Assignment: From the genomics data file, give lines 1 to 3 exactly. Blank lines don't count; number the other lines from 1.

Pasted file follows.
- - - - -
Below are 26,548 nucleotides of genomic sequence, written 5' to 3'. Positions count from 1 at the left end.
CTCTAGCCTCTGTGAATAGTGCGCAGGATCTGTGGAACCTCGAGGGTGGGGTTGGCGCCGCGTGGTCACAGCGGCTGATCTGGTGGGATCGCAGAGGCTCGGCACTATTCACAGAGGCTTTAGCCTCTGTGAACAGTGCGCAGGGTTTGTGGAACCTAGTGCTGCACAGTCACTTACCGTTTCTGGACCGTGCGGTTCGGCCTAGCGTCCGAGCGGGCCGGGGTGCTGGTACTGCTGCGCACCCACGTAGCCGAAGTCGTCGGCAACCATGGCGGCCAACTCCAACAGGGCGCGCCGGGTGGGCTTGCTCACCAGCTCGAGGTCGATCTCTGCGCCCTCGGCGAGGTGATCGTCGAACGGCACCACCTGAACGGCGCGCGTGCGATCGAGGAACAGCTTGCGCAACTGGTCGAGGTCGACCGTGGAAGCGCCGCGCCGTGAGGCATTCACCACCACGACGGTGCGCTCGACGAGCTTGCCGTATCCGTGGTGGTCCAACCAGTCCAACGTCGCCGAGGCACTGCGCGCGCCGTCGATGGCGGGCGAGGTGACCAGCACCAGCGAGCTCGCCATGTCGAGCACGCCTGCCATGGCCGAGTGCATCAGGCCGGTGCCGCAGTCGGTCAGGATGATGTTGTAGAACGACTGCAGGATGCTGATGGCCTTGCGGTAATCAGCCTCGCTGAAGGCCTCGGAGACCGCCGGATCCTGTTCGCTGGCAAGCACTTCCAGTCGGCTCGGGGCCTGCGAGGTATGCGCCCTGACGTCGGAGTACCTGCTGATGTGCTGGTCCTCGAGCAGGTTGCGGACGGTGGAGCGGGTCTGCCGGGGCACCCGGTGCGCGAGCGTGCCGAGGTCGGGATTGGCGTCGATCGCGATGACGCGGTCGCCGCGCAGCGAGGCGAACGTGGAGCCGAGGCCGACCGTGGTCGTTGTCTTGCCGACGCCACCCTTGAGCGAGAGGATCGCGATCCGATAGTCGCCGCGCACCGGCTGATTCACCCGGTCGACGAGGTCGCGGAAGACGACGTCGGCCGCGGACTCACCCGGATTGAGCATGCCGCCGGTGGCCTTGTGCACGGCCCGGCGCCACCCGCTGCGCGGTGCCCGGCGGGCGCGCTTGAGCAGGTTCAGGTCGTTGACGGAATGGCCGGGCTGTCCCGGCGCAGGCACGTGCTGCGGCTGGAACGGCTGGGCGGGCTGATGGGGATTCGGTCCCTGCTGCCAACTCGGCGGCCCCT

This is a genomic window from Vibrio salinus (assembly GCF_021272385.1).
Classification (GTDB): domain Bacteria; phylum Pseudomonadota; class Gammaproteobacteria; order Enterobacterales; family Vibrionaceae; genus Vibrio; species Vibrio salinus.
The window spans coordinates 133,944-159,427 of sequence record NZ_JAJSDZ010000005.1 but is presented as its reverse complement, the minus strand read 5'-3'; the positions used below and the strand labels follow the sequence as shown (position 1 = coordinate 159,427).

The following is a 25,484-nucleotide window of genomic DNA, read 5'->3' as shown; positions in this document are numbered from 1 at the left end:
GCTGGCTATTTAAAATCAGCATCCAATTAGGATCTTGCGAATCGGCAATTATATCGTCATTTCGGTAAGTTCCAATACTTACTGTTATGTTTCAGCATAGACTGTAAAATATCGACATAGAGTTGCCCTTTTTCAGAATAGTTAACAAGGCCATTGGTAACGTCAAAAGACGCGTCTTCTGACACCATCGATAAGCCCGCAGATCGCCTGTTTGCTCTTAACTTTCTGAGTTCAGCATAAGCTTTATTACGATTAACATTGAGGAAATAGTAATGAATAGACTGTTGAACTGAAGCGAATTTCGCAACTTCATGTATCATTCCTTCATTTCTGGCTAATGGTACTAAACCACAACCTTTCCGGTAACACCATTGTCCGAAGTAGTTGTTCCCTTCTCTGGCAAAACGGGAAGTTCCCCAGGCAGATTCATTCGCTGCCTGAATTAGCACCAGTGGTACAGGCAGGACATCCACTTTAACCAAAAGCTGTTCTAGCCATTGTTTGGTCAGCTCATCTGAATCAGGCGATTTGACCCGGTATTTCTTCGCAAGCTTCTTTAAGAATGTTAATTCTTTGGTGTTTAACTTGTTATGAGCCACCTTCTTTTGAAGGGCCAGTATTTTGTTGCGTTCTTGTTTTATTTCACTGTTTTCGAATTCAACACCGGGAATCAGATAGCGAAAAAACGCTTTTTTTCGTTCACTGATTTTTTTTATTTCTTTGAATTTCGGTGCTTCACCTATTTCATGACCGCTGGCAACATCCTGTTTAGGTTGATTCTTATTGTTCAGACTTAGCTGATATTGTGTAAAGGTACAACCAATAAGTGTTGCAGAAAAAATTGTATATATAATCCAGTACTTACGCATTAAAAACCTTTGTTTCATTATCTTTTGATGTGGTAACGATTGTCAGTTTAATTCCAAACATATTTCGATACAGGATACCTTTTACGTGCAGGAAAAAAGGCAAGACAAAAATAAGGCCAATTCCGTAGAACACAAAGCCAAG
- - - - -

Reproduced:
Below are 26,548 nucleotides of genomic sequence, written 5' to 3'. Positions count from 1 at the left end.
CTCTAGCCTCTGTGAATAGTGCGCAGGATCTGTGGAACCTCGAGGGTGGGGTTGGCGCCGCGTGGTCACAGCGGCTGATCTGGTGGGATCGCAGAGGCTCGGCACTATTCACAGAGGCTTTAGCCTCTGTGAACAGTGCGCAGGGTTTGTGGAACCTAGTGCTGCACAGTCACTTACCGTTTCTGGACCGTGCGGTTCGGCCTAGCGTCCGAGCGGGCCGGGGTGCTGGTACTGCTGCGCACCCACGTAGCCGAAGTCGTCGGCAACCATGGCGGCCAACTCCAACAGGGCGCGCCGGGTGGGCTTGCTCACCAGCTCGAGGTCGATCTCTGCGCCCTCGGCGAGGTGATCGTCGAACGGCACCACCTGAACGGCGCGCGTGCGATCGAGGAACAGCTTGCGCAACTGGTCGAGGTCGACCGTGGAAGCGCCGCGCCGTGAGGCATTCACCACCACGACGGTGCGCTCGACGAGCTTGCCGTATCCGTGGTGGTCCAACCAGTCCAACGTCGCCGAGGCACTGCGCGCGCCGTCGATGGCGGGCGAGGTGACCAGCACCAGCGAGCTCGCCATGTCGAGCACGCCTGCCATGGCCGAGTGCATCAGGCCGGTGCCGCAGTCGGTCAGGATGATGTTGTAGAACGACTGCAGGATGCTGATGGCCTTGCGGTAATCAGCCTCGCTGAAGGCCTCGGAGACCGCCGGATCCTGTTCGCTGGCAAGCACTTCCAGTCGGCTCGGGGCCTGCGAGGTATGCGCCCTGACGTCGGAGTACCTGCTGATGTGCTGGTCCTCGAGCAGGTTGCGGACGGTGGAGCGGGTCTGCCGGGGCACCCGGTGCGCGAGCGTGCCGAGGTCGGGATTGGCGTCGATCGCGATGACGCGGTCGCCGCGCAGCGAGGCGAACGTGGAGCCGAGGCCGACCGTGGTCGTTGTCTTGCCGACGCCACCCTTGAGCGAGAGGATCGCGATCCGATAGTCGCCGCGCACCGGCTGATTCACCCGGTCGACGAGGTCGCGGAAGACGACGTCGGCCGCGGACTCACCCGGATTGAGCATGCCGCCGGTGGCCTTGTGCACGGCCCGGCGCCACCCGCTGCGCGGTGCCCGGCGGGCGCGCTTGAGCAGGTTCAGGTCGTTGACGGAATGGCCGGGCTGTCCCGGCGCAGGCACGTGCTGCGGCTGGAACGGCTGGGCGGGCTGATGGGGATTCGGTCCCTGCTGCCAACTCGGCGGCCCCT

This is a genomic window from Vibrio salinus (assembly GCF_021272385.1).